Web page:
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Is Nano-X the Ultimate Contrarian Buy?

By David Jagielski – Oct 18, 2020 at 7:20AM

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The X-ray company is unproven, but could make a serious splash if it delivers on its biggest promises.

It was only August when Nano-X Imaging (NNOX -3.90%) went public. But in a short amount of time, the company has earned a lot of investor attention -- for both good and bad reasons. Not only is its share price up around 70% since it began trading (the S&P 500 is up about 2% over the same period), but there's been plenty of controversy surrounding Nano-X's business. Multiple short seller reports have cast doubt on the company's business model, and investors have bene left wondering if now is the time to sell their shares and walk away.

Let's balance the available information in order to determine whether Nano-X is heading for a big crash or if it is the next great contrarian investment.

Doctor holding an x-ray.

Image source: Getty Images.

What does Nano-X do?

Let's start with the basics of Nano-X's business. Nano-X is an X-ray company that claims its technology can generate the same results as other X-rays, but at a lower cost. Nano-X spent eight years developing a novel X-ray source that it believes can replace the existing micro-mechanical sources used in most imaging systems today. The Israel-based company is still pre-revenue and recorded no sales during the first six months of 2020. Its net loss of $13.8 million through the first two quarters of the year is more than eight times the $1.7 million it incurred during the same period last year, because the company has been spending more on administrative expenses and research and development (R&D).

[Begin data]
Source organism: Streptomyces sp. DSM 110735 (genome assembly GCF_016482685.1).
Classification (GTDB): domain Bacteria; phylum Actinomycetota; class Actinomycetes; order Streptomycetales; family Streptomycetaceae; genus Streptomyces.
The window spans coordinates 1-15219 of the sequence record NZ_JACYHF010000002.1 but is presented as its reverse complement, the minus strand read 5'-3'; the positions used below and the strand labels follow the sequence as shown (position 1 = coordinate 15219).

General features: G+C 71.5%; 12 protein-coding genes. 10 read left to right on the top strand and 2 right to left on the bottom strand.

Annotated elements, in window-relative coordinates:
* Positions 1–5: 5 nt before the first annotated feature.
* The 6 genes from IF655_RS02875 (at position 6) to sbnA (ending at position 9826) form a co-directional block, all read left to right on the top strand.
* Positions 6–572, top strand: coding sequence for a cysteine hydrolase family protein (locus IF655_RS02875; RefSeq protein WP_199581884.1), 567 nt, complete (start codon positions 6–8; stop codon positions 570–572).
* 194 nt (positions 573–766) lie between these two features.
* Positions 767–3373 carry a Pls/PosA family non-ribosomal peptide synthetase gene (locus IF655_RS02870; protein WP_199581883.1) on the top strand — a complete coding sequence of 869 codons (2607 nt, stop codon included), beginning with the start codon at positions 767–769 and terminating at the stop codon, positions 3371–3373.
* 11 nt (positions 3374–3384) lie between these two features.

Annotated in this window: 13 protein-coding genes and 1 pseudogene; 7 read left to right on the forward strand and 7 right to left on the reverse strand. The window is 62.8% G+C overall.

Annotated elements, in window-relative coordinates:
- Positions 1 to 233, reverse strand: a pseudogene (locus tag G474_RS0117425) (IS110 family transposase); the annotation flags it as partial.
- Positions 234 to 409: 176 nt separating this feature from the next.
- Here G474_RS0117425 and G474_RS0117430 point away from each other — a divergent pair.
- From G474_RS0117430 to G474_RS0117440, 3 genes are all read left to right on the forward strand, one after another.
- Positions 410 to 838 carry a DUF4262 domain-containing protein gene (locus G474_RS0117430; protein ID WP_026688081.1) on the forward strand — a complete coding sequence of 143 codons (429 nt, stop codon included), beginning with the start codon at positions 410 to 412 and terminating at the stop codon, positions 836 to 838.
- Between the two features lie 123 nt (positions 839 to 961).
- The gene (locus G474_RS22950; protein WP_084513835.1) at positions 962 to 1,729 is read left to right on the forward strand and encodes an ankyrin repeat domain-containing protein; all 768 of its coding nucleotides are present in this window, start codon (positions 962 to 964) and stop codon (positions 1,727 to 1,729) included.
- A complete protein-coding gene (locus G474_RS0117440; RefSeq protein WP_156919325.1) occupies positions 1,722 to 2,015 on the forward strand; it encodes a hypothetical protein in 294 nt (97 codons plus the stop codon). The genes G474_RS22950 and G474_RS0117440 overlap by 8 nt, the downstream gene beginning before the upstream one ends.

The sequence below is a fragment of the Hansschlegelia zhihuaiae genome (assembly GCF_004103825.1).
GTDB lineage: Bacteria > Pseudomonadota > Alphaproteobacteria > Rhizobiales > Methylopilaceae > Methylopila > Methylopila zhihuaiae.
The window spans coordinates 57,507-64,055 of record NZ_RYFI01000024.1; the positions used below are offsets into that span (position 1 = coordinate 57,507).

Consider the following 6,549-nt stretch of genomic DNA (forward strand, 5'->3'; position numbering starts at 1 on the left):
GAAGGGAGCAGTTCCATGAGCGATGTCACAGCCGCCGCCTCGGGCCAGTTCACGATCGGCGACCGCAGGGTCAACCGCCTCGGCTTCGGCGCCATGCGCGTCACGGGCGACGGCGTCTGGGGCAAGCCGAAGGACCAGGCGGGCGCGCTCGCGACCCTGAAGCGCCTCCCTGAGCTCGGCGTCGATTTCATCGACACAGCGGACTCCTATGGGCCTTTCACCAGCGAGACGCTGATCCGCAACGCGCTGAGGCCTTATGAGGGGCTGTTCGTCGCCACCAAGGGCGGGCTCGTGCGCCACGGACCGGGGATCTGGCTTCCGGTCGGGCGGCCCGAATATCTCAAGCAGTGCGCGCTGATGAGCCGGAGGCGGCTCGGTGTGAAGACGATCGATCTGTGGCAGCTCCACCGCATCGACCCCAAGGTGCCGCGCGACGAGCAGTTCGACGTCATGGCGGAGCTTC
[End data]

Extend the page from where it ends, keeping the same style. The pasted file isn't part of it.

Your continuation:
The controversy short seller

Not everyone is convinced of the company's magical new product. Citron Research released a report on Sept. 15 in which it gave Nano-X's stock a price target of $0. The crux of its argument is that Nano-X hasn't proven its technology or shown what it looks like, nor is there a scientific paper that backs up the company's claims on the superiority of its X-ray machines. Citron also points out the company's inability to secure approval from the U.S. Food and Drug Administration (FDA) for its 510(K) application, which would confirm that the X-ray devices are safe and effective. With a high approval rate -- typically around 85% -- for those types of applications, Citron uses this as another reason to doubt the company's technology.

Another short seller, Muddy Waters, referred to the company as a "piece of garbage." It also suggested that it "has no real product to sell other than its stock," pointing to the fact that Nano-X's device is not yet commercialized, and the fact that none of the unnamed radiologists that Muddy Waters interviewed would vouch for the company's claims.

The problem with short seller reports

It can be dangerous for investors to rely on short seller reports, because they're often inherently biased. The companies or individuals preparing those reports can stand to benefit greatly if the stock falls in price, since, after all, they're short sellers. The terms of use and disclaimer on Muddy Waters' page discussing Nano-X were more than four times the length of its actual analysis of the company. There were 1,600 words in disclosures compared to fewer than 400 words explaining why the stock is "garbage."